Pena National Palace, Sintra, Portugal
In the year 1147, in order to expand the territory of Portugal, King Afonso I (also known as Afonso "the Conqueror" or "the Great") took control over the village and the castle named Sintra. Later the status of a capital moved to Lisbon, and Sintra, lying 23 kilometers to the north-west, became the royal resort and started developing rapidly. The village surrounded by woods and mountains was chosen to be the place for recreation, strolls and hunting and was frequently visited by the local aristocracy. One by one many luxurious summer residences were built here, as if every owner wanted to transcend each other.
By now Sintra has preserved a great number of architectural treasures and has been declared a UNESCO World Heritage Site. The most remarkable objects are the National Palace, the Castle of the Moors, the Convent of the Capuchin and the estate of Quinta da Regaleira. Sintra is connected with the Atlantic coast by the Sintra tramway, which can also serve as a "living museum": some very old trams, produced more than a hundred years ago, still run the line.
Every sight of Sintra has its own interesting history, but this time our tour is dedicated to only one unique monument — the Pena National Palace (Palácio Nacional da Pena). It owes its creation to Prince Ferdinand of Saxe-Coburg and Gotha, a husband of Queen Maria II of Portugal. The royal family had already had a residence in the center of Sintra, but the Prince decided to make a gorgeous present to his wife and in 1838 he initiated the building of the castle in the Romanesque Revival style on a high top of a hill above the town. Previously, this place was occupied by the ruins of the monastery, destructed by the great earthquake of 1755. However, the chapel made of marble and the foundation of the monastery managed to avoid significant damage, so the architects used it as the basis for the castle.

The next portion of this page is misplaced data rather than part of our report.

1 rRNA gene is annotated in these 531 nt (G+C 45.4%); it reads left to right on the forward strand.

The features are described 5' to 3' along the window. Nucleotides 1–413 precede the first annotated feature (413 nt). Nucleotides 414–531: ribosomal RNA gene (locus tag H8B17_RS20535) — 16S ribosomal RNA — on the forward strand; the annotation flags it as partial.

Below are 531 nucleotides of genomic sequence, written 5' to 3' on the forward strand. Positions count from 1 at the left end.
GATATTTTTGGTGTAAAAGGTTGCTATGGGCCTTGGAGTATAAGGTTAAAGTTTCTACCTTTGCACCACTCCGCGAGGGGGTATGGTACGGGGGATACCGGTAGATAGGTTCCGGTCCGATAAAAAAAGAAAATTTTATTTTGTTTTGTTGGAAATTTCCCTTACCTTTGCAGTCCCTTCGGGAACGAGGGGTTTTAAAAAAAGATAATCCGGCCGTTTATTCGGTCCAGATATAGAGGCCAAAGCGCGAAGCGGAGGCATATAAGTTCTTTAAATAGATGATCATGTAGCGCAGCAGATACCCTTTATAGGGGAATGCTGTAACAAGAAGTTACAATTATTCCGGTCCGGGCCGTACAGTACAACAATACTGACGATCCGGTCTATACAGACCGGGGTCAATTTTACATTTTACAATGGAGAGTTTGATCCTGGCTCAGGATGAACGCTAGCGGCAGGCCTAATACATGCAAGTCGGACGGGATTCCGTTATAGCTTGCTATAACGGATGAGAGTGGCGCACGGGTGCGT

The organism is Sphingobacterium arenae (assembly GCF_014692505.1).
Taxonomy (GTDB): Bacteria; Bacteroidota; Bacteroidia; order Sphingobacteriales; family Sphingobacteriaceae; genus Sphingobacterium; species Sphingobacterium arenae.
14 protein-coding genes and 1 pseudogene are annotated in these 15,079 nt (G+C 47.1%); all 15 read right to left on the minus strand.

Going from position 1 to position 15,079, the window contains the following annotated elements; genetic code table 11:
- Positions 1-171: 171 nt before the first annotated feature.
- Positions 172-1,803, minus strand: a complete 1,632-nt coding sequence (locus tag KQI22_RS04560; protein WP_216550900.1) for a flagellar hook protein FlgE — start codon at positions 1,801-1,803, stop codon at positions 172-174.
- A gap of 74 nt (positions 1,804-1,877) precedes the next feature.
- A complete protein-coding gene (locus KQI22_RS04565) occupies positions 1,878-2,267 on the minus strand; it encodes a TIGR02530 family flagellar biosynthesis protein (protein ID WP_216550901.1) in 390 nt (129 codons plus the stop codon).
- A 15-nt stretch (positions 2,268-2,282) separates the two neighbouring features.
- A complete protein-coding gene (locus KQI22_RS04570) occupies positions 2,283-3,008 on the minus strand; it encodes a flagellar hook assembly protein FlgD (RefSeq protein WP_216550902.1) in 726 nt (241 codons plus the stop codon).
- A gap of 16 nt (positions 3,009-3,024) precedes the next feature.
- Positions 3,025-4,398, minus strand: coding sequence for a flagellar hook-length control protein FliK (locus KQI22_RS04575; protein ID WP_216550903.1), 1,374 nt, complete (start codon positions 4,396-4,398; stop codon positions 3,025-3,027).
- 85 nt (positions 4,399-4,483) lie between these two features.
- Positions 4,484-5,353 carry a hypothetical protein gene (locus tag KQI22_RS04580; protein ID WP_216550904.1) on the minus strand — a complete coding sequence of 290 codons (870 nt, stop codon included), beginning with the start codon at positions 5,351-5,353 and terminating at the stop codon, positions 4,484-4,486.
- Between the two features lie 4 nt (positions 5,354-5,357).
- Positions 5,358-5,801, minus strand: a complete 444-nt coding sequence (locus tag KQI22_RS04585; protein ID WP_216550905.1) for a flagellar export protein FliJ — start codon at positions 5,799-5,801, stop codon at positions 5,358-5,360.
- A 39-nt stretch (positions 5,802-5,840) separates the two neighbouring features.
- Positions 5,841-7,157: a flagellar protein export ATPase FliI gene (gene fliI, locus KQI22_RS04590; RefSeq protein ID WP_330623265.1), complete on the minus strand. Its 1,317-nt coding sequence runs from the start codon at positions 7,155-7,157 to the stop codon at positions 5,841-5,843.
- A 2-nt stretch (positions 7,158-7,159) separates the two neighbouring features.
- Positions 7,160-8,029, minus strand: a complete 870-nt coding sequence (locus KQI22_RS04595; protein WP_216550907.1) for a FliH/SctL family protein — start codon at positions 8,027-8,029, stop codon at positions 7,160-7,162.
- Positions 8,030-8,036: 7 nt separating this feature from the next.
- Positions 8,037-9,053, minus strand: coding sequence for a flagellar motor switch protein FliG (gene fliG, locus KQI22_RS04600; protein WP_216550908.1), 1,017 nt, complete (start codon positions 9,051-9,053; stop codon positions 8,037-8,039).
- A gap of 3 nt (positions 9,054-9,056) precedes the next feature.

But neither the Queen, nor the Prince could properly use this estate: Maria II passed away in 1853, yet Prince Ferdinand still took trouble over the building of this "present", he didn't live to see it finished too. In 1889 the palace became the property of the Portuguese State. The last dweller of the palace was Queen Amélie of Orléans: in 1910 the Republican Revolution took place in Portugal and the Queen left the country in exile, while the palace was classified a national monument and transformed into a museum.
Over the time the colors of the red and yellow façades faded to entirely gray, but by the end of the 20th century the palace was repainted and the original colors were restored. The interiors have been preserved as it was left by Queen Amélie, but still, the major interest is drawn to the exterior appearance and the surrounding park.
The creation of the Pena Palace and Park took several decades, and it has gathered several quite different styles: Neo Gothic, Neo Manueline, Neo Muslim and Neo Renaissance. The architects were inspired by the most famous and outstanding masterpieces, so references to the Belem Tower, Bavarian castles and many other great examples of the world's architecture can be noticed here.
Upon entrance in the inner yard, the visitors are welcomed by the newt: half a man, half a fish, its hair gradually turns into vine branches. The depiction symbolizes the allegory of creation of the world out of four elements: fire, water, sky and ground.
The Pena Park, having the total area of 270 hectares, possesses the plants from all over the world: North American Magnolia, Japanese Camellia, Australian Fern, different Cypresses and Cedars. The system of paths and lanes of the park form a labyrinth, and the terraces offer picturesque views of Sintra and surroundings. On a clear day even Lisbon is easily seen from here, and the flight done with the help of our panoramas will allow you to enjoy this romantic place right now.
Photos by Stas Sedov, Sergey Shandin
20 April 2016